It’s almost second nature to ask someone “How are you doing?”, but Archie Messersmith-Bunting says asking that question is potentially doing more harm than people realize.
Archie, who is also known as ‘The Feelings Guy’, is a speaker and consultant providing leadership, mental health, and alcohol and drug prevention education at corporations and college campuses. He has become well known for his authentic approach and knowledgeable expertise, as he fluidly helps his clients and program attendees achieve their mental health goals with an emphasis on feelings.
His biggest mission is to inspire people to truly begin to share their real feelings on a daily basis.
“Sharing how we truly feel with another person should be as easy as tying our shoe or riding a bike – it should come naturally,” said Archie. “We are built to express ourselves – not lie about how we feel inside.”
He says instead of asking people, “How are you today?”, people should be asking “How are you feeling today?”. Ask a question that actually matters, not a question that is meant to be polite and pleasant at best.
Research has shown that people lie dozens of times each day. One of the most common lies we all tell is replying to the question “How are you today?”
“We are taught by society to reply, ‘I’m fine’. For many of us, that’s a lie – so we lie over and over again every day about how we feel,” said Archie. “Those lies become a way of life and a part of who we are and how we communicate.”
Perhaps one of the biggest issues at hand is that if people find themselves in suicidal distress or an emotional crisis, they have no practice in reaching out to ask for help and sharing how they feel. “Why would we ever expect someone who is hurting in truly massive ways to choose that day to begin sharing how they feel?” he says. Talking about feelings takes practice, and according to Archie, people should practice on the good days so that when things do get tough, they have practice sharing and asking for help.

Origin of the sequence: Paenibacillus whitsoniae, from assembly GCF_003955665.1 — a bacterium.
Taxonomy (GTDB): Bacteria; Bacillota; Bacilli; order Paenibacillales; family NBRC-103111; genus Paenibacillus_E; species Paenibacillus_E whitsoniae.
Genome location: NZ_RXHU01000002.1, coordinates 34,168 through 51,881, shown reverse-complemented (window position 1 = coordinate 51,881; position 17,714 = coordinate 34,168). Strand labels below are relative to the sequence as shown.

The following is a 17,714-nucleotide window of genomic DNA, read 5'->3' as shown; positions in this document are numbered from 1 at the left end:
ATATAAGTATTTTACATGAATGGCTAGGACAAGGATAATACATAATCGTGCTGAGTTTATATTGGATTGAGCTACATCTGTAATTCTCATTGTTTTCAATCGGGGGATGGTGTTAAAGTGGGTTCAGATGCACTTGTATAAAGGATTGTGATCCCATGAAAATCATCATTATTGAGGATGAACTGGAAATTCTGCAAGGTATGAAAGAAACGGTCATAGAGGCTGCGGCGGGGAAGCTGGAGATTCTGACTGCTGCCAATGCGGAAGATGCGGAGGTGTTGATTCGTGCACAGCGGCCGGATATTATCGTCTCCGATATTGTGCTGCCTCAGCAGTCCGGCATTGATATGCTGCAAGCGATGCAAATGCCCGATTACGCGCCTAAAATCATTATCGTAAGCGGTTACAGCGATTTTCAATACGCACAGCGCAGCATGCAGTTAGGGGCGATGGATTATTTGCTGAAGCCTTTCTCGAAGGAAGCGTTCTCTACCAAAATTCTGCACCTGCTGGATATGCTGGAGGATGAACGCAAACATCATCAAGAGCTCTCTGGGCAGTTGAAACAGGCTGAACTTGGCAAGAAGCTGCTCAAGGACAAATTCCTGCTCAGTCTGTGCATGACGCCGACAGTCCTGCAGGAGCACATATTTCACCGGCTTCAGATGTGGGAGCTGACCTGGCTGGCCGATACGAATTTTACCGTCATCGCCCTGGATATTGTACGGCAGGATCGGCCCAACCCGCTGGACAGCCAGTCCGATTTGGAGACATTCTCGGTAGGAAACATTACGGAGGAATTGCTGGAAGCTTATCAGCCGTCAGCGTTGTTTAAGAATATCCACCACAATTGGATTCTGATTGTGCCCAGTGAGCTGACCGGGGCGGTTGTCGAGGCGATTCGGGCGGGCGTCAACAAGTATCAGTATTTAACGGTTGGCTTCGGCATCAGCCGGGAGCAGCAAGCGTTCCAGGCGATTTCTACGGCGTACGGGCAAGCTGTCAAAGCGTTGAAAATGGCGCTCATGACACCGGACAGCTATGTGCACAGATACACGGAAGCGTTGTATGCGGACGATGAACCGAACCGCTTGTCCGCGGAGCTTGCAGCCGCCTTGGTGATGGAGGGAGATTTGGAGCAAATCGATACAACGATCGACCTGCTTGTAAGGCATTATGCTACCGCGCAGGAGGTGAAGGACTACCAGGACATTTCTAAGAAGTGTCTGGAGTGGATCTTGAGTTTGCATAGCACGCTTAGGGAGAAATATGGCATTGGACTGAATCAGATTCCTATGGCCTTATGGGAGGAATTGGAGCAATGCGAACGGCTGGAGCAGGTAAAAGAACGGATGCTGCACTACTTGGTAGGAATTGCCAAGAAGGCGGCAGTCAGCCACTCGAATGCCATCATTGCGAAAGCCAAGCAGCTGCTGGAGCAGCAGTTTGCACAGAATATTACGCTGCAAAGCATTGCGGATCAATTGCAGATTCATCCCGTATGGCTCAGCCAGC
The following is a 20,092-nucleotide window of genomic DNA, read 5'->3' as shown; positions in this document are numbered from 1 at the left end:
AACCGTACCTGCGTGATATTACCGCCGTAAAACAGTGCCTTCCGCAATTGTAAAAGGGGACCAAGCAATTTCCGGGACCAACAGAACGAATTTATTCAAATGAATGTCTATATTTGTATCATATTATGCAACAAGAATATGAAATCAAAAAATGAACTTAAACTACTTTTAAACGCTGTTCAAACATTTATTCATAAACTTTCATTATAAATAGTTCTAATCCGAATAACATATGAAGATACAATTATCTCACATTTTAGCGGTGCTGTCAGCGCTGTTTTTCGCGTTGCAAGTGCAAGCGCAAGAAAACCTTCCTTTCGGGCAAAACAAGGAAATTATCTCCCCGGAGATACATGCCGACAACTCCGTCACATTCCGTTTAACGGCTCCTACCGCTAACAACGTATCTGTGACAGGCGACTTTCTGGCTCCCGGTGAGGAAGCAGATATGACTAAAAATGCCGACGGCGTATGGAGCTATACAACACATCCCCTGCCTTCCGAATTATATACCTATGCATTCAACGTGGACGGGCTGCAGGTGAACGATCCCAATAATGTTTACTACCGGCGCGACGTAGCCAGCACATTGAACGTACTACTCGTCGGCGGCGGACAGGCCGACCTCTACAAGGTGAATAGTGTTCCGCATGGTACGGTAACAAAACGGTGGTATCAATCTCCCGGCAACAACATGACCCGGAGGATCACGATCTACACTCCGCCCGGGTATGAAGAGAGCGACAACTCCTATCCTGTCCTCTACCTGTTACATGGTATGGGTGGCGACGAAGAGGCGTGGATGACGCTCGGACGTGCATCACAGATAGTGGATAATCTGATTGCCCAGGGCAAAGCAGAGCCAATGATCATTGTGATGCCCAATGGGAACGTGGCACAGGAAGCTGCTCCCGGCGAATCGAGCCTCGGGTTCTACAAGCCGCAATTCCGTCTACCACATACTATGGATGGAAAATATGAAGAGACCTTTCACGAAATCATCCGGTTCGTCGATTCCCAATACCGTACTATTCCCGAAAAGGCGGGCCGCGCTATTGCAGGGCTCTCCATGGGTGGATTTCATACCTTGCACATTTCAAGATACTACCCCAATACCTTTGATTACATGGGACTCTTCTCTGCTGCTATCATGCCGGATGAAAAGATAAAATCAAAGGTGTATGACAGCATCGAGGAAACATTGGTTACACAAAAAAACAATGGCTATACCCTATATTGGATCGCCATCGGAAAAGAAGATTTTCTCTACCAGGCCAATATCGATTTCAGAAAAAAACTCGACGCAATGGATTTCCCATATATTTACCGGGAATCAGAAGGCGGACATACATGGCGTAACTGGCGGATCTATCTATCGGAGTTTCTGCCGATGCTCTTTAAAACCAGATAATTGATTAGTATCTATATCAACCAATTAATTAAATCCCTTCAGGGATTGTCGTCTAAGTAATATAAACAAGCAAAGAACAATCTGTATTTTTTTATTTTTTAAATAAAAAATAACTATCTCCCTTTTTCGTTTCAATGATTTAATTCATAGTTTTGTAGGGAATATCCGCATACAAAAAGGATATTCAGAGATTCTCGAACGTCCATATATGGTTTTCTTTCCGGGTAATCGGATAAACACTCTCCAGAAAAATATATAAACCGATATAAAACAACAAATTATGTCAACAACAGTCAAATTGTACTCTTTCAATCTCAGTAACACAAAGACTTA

“Also, fine is NOT a feeling,” said Archie.
The word “fine” essentially acts as a roadblock for intimacy and any real conversation. “Think about it – if people begin to share openly of their feelings to complete strangers, we all begin to reprogram society’s current way of communication. I believe we can begin to save lives if we give people permission to share how they really feel,” he said.
According to Archie, if people really care about one another, they will make this subtle change in the way they greet each other. He hopes to hear more and more people begin to ask each other “How are you feeling?” as opposed to “How are you doing?”
Archie is currently offering virtual programs and presentations to corporations, colleges, student groups and high schools. More information about Archie, his background, and his current offerings can be found at https://www.archiecares.com.
About Archie Cares, LLC
Archie Messersmith-Bunting, M.S., The Feelings Guy™, is a mental wellness champion and feelings expert who helps people discover how leading with their feelings can improve their quality of life and save the lives of those they come in contact with.